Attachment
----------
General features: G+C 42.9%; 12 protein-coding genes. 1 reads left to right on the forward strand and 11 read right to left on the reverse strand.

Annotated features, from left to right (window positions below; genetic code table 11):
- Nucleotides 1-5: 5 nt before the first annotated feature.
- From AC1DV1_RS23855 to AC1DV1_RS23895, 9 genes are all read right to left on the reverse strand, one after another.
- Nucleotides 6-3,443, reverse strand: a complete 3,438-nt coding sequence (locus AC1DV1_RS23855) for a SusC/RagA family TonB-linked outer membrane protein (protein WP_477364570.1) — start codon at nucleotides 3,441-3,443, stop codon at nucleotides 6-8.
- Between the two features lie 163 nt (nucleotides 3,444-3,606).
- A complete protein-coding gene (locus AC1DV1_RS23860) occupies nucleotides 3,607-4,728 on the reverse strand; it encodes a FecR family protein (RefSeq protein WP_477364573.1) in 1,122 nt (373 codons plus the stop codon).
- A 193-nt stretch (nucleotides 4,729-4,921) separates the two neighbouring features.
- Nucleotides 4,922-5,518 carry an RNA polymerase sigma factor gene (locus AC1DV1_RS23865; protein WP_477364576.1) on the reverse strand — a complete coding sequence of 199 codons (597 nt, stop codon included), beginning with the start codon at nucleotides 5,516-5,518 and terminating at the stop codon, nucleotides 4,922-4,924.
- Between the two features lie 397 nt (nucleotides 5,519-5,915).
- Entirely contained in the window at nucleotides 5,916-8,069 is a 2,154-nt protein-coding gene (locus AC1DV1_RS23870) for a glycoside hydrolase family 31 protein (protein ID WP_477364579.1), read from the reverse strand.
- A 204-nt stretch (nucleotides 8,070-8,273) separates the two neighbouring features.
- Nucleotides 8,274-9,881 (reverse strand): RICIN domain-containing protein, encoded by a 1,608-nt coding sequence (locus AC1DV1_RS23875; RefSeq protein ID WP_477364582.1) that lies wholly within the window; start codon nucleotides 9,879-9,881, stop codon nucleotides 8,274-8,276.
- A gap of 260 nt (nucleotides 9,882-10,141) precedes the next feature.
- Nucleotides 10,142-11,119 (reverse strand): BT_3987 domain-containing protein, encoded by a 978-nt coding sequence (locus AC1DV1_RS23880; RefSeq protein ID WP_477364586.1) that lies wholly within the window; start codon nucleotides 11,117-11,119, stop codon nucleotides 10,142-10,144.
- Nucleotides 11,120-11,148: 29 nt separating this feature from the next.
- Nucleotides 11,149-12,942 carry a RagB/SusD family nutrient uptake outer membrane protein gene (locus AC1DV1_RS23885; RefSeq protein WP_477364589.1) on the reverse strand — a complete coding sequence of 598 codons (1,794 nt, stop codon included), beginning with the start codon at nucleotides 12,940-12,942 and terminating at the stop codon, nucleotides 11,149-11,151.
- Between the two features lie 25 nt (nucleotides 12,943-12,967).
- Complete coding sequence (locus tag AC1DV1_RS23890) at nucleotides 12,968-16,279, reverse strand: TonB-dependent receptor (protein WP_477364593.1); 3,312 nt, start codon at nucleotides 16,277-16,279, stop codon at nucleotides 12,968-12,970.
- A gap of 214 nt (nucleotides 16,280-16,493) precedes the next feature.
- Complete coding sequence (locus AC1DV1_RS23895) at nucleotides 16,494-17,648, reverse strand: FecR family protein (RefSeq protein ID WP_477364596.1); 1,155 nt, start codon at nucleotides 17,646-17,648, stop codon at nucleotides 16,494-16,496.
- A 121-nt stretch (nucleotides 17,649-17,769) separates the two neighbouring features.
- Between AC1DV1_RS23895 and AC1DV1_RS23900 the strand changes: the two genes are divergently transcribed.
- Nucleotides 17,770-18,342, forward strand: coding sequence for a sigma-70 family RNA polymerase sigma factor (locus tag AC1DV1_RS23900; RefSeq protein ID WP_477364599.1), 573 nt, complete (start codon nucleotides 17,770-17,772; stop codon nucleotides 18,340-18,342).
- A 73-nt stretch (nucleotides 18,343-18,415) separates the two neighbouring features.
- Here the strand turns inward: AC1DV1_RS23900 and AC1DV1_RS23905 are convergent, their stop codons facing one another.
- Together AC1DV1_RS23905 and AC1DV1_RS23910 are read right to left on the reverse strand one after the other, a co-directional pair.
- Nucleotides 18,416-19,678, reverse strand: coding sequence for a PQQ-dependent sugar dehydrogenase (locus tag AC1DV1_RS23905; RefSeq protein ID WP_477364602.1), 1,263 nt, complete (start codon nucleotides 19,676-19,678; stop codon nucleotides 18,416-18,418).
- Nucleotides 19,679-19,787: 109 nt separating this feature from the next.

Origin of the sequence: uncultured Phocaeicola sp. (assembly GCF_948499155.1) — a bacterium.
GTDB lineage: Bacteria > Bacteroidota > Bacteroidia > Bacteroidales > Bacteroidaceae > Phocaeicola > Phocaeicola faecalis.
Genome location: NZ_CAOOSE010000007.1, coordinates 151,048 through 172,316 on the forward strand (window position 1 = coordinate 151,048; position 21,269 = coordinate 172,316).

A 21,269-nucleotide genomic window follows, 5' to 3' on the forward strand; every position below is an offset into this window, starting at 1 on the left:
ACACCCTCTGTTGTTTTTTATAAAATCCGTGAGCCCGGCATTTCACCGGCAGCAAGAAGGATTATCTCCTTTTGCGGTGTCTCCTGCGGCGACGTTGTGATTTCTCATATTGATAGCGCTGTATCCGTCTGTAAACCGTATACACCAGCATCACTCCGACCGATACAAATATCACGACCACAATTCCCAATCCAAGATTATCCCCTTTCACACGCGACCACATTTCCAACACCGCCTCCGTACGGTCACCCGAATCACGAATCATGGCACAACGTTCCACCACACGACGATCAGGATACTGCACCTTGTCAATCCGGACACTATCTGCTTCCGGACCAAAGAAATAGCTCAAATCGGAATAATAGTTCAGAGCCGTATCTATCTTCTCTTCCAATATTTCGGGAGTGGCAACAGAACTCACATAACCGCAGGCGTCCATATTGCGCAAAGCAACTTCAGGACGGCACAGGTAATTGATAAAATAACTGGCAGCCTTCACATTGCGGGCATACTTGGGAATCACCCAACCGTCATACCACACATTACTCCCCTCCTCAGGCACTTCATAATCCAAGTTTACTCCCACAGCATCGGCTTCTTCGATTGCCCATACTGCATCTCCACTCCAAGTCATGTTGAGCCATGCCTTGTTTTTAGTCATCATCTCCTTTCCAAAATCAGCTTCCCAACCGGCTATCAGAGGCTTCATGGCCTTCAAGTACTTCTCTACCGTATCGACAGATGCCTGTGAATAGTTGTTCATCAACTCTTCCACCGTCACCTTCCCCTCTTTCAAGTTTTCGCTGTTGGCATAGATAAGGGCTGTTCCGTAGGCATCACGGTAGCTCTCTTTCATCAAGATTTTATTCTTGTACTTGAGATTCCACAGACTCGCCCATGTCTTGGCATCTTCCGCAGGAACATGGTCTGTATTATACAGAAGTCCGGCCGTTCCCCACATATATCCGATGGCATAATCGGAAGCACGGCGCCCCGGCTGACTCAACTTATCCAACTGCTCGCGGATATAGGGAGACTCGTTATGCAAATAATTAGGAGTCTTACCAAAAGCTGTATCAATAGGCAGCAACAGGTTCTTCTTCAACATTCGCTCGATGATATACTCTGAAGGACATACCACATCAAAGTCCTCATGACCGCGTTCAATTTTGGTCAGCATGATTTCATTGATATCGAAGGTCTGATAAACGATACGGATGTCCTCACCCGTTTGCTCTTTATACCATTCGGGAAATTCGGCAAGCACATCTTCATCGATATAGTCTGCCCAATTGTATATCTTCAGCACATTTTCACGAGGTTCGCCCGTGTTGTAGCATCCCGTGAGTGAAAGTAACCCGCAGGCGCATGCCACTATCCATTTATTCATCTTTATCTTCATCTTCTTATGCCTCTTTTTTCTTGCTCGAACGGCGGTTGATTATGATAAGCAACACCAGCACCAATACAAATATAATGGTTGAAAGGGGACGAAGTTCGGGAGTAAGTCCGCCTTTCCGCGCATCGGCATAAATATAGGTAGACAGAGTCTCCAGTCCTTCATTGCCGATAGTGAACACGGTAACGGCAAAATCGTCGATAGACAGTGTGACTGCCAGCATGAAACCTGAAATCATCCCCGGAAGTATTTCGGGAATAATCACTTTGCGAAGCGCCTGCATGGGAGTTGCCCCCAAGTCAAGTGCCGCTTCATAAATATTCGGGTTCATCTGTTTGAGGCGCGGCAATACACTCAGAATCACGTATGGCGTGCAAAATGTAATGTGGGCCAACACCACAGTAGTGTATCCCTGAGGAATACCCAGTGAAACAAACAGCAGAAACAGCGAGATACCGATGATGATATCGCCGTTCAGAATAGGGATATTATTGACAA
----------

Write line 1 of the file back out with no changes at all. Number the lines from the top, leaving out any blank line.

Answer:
General features: G+C 42.9%; 12 protein-coding genes. 1 reads left to right on the forward strand and 11 read right to left on the reverse strand.